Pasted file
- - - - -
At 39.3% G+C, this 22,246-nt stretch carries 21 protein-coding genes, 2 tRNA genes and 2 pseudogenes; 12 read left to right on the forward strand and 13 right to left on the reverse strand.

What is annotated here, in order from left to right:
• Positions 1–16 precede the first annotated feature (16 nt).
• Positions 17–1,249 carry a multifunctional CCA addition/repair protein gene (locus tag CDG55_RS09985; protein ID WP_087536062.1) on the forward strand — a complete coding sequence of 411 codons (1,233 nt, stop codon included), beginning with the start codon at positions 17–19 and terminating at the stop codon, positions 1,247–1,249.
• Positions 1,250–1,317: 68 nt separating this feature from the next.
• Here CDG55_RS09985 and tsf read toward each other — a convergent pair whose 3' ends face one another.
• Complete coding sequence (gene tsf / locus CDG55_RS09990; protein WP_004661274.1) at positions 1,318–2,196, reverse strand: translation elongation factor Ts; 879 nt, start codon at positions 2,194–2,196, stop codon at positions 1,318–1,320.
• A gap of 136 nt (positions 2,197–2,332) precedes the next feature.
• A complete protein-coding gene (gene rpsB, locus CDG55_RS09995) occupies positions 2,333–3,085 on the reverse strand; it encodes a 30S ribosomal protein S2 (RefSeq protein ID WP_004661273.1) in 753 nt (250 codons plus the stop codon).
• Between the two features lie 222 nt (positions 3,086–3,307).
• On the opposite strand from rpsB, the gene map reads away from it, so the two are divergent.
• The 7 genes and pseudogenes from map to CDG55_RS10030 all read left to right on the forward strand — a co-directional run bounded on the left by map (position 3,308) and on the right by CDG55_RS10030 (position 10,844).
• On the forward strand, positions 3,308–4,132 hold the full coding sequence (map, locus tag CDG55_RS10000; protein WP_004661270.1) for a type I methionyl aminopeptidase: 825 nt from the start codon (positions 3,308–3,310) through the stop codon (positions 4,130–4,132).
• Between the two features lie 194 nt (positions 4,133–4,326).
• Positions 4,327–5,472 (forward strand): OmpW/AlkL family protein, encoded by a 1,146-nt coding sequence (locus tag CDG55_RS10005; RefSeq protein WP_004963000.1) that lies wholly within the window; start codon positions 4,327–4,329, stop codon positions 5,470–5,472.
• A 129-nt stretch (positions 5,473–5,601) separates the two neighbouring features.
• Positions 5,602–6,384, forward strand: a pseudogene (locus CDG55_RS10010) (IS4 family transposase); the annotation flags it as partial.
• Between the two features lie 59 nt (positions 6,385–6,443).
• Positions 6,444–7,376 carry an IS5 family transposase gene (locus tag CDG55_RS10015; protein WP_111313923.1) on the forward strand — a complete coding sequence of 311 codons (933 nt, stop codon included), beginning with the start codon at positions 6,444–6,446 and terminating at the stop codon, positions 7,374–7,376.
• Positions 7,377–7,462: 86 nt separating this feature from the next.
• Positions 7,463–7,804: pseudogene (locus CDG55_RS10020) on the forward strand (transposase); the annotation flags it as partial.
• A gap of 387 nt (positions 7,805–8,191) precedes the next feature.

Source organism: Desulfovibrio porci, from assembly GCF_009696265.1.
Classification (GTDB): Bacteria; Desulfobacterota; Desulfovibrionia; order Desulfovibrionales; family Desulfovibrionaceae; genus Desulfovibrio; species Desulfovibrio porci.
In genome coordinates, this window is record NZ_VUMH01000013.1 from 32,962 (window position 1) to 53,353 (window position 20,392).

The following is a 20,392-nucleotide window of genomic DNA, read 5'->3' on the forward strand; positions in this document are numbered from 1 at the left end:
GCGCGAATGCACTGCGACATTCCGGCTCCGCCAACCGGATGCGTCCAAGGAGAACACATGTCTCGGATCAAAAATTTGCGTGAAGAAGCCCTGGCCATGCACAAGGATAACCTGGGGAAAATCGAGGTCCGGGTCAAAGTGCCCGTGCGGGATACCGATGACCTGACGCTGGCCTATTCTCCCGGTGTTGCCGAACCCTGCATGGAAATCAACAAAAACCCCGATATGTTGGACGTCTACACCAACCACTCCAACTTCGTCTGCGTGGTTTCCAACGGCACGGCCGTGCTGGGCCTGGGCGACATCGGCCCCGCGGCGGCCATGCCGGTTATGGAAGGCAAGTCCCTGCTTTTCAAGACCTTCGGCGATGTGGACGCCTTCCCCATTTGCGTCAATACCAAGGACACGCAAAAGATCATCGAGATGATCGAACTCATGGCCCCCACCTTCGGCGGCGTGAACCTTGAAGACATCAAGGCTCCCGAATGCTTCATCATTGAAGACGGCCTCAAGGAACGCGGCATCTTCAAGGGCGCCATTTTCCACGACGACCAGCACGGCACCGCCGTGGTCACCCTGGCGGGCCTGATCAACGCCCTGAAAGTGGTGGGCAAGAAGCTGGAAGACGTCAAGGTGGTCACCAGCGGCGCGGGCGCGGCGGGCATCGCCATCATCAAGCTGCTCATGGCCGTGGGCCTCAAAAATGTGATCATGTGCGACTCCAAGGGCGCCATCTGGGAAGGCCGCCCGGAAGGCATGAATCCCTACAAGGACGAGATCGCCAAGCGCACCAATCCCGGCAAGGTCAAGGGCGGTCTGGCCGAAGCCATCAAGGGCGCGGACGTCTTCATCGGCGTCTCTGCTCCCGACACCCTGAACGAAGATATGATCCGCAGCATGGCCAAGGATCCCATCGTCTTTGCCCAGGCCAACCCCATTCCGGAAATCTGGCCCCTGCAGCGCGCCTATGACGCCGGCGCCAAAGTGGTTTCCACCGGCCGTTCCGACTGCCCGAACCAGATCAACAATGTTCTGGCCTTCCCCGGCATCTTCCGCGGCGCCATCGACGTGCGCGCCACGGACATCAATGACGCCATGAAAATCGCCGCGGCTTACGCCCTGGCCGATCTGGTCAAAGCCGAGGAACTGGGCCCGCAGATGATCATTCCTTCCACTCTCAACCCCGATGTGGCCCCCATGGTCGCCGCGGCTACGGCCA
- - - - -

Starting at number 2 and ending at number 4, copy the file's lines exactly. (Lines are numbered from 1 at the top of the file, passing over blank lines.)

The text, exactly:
What is annotated here, in order from left to right:
• Positions 1–16 precede the first annotated feature (16 nt).
• Positions 17–1,249 carry a multifunctional CCA addition/repair protein gene (locus tag CDG55_RS09985; protein ID WP_087536062.1) on the forward strand — a complete coding sequence of 411 codons (1,233 nt, stop codon included), beginning with the start codon at positions 17–19 and terminating at the stop codon, positions 1,247–1,249.